c. 1300, "a retreat, a drawing back" (a sense now obsolete), from Old French recul "recoil, backward movement, retreat," from reculer (see recoil (v.)). Meaning "back-kick of a firearm or piece of ordnance when discharged" is from 1570s.
"one who answers" in a lawsuit, disputation, survey, etc., 1520s, from Latin respondentem (nominative respondens), present participle of respondere "respond, answer to, promise in return," from re- "back" (see re-) + spondere "to pledge" (see sponsor (n.)). Related: Respondence "correspondence, act of responding."
"preliminary examination or survey," specifically "an examination of a territory or enemy position with a view to directing military operations," 1810, a word from the Napoleonic Wars, from French reconnaissance "act of surveying," literally "recognition," from Old French reconoissance "recognition, acknowledgement" (see recognizance).
1836, "a comprehensive survey," from Latin conspectus "a looking at, sight, view; range or power of vision," noun use of past participle of conspicere "to look at" (see conspicuous). Meaning "a grouping together so as to be readily seen at one time" is from 1838.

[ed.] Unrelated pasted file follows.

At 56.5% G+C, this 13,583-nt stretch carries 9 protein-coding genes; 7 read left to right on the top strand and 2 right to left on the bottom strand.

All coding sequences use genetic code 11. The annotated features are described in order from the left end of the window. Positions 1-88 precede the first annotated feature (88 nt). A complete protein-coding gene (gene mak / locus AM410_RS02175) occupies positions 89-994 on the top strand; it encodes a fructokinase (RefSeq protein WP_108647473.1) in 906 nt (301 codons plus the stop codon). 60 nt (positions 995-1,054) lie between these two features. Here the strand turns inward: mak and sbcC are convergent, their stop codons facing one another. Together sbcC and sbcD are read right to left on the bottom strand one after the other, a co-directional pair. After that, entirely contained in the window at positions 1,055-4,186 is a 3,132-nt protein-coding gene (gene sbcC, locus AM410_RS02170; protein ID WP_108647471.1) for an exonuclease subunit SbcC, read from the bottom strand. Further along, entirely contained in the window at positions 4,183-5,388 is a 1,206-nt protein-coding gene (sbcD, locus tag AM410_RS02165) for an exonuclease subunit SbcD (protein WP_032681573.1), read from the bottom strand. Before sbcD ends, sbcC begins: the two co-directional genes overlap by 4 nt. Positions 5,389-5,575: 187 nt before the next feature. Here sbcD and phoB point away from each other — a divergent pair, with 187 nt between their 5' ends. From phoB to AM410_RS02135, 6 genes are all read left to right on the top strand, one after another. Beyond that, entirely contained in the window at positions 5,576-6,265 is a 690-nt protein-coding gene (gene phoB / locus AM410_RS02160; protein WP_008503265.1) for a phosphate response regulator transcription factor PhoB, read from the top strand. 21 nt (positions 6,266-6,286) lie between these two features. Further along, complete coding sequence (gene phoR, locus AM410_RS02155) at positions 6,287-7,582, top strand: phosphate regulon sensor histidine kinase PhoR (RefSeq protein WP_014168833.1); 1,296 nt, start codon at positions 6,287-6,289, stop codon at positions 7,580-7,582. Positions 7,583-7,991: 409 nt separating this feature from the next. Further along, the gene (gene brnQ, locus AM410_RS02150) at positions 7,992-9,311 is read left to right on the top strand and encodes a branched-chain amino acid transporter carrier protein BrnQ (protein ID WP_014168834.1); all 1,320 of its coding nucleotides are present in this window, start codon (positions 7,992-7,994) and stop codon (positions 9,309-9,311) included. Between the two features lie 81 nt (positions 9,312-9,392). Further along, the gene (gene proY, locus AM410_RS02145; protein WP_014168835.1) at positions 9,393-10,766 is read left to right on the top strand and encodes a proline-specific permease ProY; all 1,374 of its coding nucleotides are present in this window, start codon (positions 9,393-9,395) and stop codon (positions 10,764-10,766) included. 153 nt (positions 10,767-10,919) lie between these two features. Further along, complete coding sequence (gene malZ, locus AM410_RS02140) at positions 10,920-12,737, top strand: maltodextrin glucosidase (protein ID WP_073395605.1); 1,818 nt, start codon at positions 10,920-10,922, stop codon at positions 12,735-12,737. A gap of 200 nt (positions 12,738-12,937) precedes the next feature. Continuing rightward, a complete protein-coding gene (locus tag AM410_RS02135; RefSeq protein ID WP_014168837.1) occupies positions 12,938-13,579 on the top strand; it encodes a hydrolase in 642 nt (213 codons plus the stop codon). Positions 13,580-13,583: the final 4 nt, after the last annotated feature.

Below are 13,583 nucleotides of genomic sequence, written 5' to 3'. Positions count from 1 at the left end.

1872, "a show presenting a review of current events," from French revue, literally "survey," noun use of fem. past participle of revoir "to see again" (see review (n.)). By 1890s it was extended to any elaborate musical show consisting of a series of unrelated scenes.
mid-15c., review, revewe, reveue, "a formal inspection of military forces" by a higher official or superior in rank, to judge the effectiveness of their training, from Old French reveue "a reviewing, review" (Modern French revue), noun use of fem. past participle of reveeir "to see again, go to see again," from Latin revidere, from re- "again" (see re-) + videre "to see" (from PIE root *weid- "to see").
The sense of "act or process of going over again," especially with a view to correction, is from 1560s. The meaning "general survey of a subject" is from c. 1600; that of "a view of the past, a retrospective survey" is from 1670s. The meaning "general examination or criticism of a recent literary, dramatic, or artistic work" is attested from 1640s. Hence review used as a name for a periodical which publishes mainly articles on current affairs or critical examinations of literary works (1705).
"pertaining to the valuation of landed property as a basis for taxation," 1850, from French cadastral, from cadastre "register of the survey of lands" (16c.), from Old Italian catastico, from Late Greek katastikhos "register," literally "by the line" (see cata-, stair). Gamillscheg dismisses derivation from Late Latin capitastrum "register of the poll tax."
"short cannon, ordnance piece short in proportion to the size of its bore," fired at a high angle and meant to secure a vertical fall of the projectile, 1620s, originally mortar-piece (1550s), from French mortier "short cannon," in Old French, "bowl for mixing or pounding" (see mortar (n.2)). So called for its shape.